KCG Sinks as Speed Trader Turned Broker Sees Executives Depart

(Bloomberg) — KCG Holdings Inc., the trading firm formed in the aftermath of Knight Capital Group Inc.s near collapse, is having a September to forget.

Its stock has plunged 14 percent, worse than the Standard & Poors 500 Indexs 1.8 percent slump, and at one point fell eight straight days, tying the record for its longest slump. At least five senior managers have left in September as KCG fired 4 percent of about 1,200 workers.

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Equity losses are mounting as Chief Executive Officer Daniel Coleman tries to integrate high-frequency trader Getco LLC with broker-dealer Knight Capital. Coleman, who worked at Getco, sees KCG as a general securities firm providing execution services, market making and trading platforms for clients.

Things are going well, but I think theyre not going without a problem here or there, Coleman said in a phone interview this week. Were putting two firms together, two firms of not quite the same size and arguably different cultures. And doing that is difficult. It takes time.

Steve Bisgay became the most senior executive to leave when he stepped down as chief financial officer on Sept. 12. Marshall Nicholson, who co-ran the firms BondPoint debt market, and John Miesner, the head of sales for the Hotspot currency platform, have also gone, according to Sophie Sohn, a KCG spokeswoman.

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Nicholsons co-chief, Bill Vulpis, is now solely in charge of BondPoint, Sohn said. Other departures include Corporate Strategy Chief Richard Herr and Deputy General Counsel Andrew Greenstein.

Difficult Environment

In this market environment, we have to be as efficient as possible in deploying our resources, KCG said in a statement e-mailed to Bloomberg News, regarding the 4 percent reduction in its workforce. While difficult, these decisions move us closer to building a scalable and agile firm that will be responsive to our clients and shareholders expectations even during the most difficult market conditions.

Knight Capital needed a suitor after bombarding U.S. exchanges with erroneous orders on Aug. 1, 2012, losing more than $450 million in the process. Chicago-based Getco agreed to the merger at a time when dwindling equity volume was pressuring its own business, prompting a 90 percent drop in 2012 net income.

Since the companies completed the merger in mid-2013, KCGs stock price has dropped 3.8 percent, lagging behind the S&P 500s 26 percent rally.

Dwindling Volume

Profits at securities firms have suffered as U.S. stock trading has dwindled during the five-year bull market. Liquidnet Holdings Inc., which runs a trading platform where large investors can buy and sell stocks, is cutting about 6 percent of its staff amid poor performance at its U.S. division, Bloomberg News reported this week.

KCGs performance was lampooned in an anonymous letter purportedly from disgruntled employees cited earlier this month in a story by the Wall Street Journal. Employees are close to open rebellion, according to the letter mentioned by the newspaper.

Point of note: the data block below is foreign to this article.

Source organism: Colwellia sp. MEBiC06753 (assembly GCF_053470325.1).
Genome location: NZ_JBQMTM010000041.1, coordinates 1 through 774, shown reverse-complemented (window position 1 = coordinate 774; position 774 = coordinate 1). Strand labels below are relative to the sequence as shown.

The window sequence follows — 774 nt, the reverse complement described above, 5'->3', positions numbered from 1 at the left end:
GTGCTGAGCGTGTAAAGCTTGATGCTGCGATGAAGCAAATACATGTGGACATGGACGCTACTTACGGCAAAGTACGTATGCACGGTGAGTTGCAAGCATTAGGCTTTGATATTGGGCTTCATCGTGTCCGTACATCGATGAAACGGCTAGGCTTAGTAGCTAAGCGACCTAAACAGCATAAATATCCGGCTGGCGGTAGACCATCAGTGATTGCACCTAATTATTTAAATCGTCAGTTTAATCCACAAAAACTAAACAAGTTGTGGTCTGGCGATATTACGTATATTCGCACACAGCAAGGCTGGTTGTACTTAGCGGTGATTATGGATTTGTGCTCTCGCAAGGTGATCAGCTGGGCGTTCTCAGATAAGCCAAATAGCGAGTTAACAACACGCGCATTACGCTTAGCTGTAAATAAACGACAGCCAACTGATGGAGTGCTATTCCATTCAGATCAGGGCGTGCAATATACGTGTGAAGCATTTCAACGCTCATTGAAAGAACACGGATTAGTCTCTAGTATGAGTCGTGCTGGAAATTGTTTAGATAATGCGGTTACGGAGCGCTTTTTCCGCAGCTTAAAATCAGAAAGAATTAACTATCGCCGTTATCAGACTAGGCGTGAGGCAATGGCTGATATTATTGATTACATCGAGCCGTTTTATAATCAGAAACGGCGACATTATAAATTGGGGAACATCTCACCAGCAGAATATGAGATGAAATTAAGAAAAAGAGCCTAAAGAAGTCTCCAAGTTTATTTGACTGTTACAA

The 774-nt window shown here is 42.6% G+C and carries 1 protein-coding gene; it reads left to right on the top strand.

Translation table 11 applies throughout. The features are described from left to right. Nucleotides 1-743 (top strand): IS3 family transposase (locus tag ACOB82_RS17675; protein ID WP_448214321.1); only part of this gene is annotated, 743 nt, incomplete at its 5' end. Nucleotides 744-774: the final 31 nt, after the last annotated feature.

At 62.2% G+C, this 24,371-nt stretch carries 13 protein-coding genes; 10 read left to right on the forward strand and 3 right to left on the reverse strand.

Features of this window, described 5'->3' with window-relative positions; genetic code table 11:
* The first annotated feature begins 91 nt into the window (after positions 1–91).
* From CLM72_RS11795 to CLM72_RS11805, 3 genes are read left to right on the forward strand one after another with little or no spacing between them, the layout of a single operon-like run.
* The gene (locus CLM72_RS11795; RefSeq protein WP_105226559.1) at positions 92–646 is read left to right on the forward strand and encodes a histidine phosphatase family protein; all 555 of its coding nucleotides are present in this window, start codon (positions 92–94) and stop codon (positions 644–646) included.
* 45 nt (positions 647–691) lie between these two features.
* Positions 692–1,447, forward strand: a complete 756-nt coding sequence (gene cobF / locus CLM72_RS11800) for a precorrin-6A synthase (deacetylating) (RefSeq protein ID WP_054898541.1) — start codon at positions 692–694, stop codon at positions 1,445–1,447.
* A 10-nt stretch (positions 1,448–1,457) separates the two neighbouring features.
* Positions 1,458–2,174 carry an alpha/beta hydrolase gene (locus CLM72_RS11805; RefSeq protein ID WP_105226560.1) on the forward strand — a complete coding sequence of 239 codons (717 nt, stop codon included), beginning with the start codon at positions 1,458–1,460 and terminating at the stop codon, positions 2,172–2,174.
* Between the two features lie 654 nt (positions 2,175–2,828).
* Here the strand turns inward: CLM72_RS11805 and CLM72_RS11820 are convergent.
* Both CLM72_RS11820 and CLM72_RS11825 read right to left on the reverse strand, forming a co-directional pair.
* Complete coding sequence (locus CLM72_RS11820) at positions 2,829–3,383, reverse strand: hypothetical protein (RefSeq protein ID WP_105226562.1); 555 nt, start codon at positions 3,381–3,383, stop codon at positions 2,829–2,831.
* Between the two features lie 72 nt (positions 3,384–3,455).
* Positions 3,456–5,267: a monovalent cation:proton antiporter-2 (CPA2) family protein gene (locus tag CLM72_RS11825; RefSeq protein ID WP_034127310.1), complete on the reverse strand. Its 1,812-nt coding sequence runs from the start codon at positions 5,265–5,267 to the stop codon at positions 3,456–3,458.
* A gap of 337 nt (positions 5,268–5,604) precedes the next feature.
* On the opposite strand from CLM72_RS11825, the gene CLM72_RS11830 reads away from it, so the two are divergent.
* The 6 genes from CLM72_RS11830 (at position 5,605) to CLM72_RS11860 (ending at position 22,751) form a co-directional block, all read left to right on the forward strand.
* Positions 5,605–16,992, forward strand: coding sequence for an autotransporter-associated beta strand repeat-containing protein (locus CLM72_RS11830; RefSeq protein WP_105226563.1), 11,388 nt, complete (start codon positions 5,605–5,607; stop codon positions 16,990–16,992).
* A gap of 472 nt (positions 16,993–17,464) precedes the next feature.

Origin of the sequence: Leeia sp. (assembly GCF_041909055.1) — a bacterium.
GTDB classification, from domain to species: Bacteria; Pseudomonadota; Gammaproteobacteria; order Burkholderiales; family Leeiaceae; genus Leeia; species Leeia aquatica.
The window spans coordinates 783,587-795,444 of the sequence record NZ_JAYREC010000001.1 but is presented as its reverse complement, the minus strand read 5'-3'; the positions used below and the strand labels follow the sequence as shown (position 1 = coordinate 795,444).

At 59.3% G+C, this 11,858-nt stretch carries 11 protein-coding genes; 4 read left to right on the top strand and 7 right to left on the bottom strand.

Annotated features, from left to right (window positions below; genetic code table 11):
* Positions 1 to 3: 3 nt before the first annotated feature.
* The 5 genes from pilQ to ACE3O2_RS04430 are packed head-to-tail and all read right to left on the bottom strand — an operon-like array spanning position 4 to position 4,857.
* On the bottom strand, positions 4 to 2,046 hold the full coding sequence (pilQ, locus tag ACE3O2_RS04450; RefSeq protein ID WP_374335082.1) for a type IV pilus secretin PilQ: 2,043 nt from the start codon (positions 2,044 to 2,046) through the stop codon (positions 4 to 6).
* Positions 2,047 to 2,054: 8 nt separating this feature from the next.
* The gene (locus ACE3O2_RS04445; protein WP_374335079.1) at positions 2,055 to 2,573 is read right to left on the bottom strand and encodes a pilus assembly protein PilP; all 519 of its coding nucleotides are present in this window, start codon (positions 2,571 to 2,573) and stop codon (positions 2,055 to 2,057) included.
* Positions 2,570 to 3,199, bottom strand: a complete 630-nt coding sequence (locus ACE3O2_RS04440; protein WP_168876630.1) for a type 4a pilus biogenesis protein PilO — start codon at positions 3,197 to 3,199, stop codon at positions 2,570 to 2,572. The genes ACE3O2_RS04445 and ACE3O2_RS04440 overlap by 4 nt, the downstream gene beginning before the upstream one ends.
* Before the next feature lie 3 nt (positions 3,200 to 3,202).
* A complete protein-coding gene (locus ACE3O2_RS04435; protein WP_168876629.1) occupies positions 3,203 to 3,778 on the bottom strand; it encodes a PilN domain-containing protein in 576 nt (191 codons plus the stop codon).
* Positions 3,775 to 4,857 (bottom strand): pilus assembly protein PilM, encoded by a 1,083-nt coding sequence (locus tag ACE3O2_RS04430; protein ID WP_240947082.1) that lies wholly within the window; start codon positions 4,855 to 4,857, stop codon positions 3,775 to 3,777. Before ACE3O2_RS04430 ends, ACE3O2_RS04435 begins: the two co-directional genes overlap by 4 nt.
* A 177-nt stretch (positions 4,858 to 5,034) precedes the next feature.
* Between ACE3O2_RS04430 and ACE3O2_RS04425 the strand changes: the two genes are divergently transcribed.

The problem a lot of people have with our business model is its a little different from a lot of businesses out there, said Coleman, who previously worked at UBS AG. I felt like there was a different business model — especially post Dodd- Frank and Volcker — that would be a lot leaner and a lot more effective. The Dodd-Frank Act, a U.S. law that took effect in 2010, revamped market regulation in the U.S. Part of it, known as the Volcker rule, banned banks from engaging in speculative trading.

Lewiss Book

KCGs stock fell 17 percent in April after Michael Lewis published Flash Boys, in which he claimed that high- frequency traders rig the equity market against other investors. The shares rebounded 21 percent in May. They have still slumped 16 percent this year, while financial companies in the S&P 500 have gained 5.6 percent.

The merged firm has failed to win the backing of most Wall Street analysts, with five of the eight who cover the company rating the stock as a hold.

Negatively, the workforce reductions are a function of the environment, which remains challenged for market makers like KCG, Christopher Harris, an analyst at Wells Fargo Securities LLC, wrote in a research report published on Sept. 23. Positively, the lower staff size should result in less compensation expense going forward.

When Getco and Knight Capital closed their merger on July 1, the firms joint headcount was about 1,600 people, Coleman said. After shedding units and making cuts, it will soon be about 1,100.

Its a significant headcount reduction over two years, he said, adding that the firm has hired about 170 staff since the merger. I feel like were staffed at the right level for the businesses we have.

KCG announced a new trading venue called HotSpot QT for currencies this week. The platform will not disclose prices to the market before or after transactions are placed.

This is a transitional period for our firm, I think thats pretty clear, Coleman said. I think in a year were going to look back and see Q3 as a real turning point for us.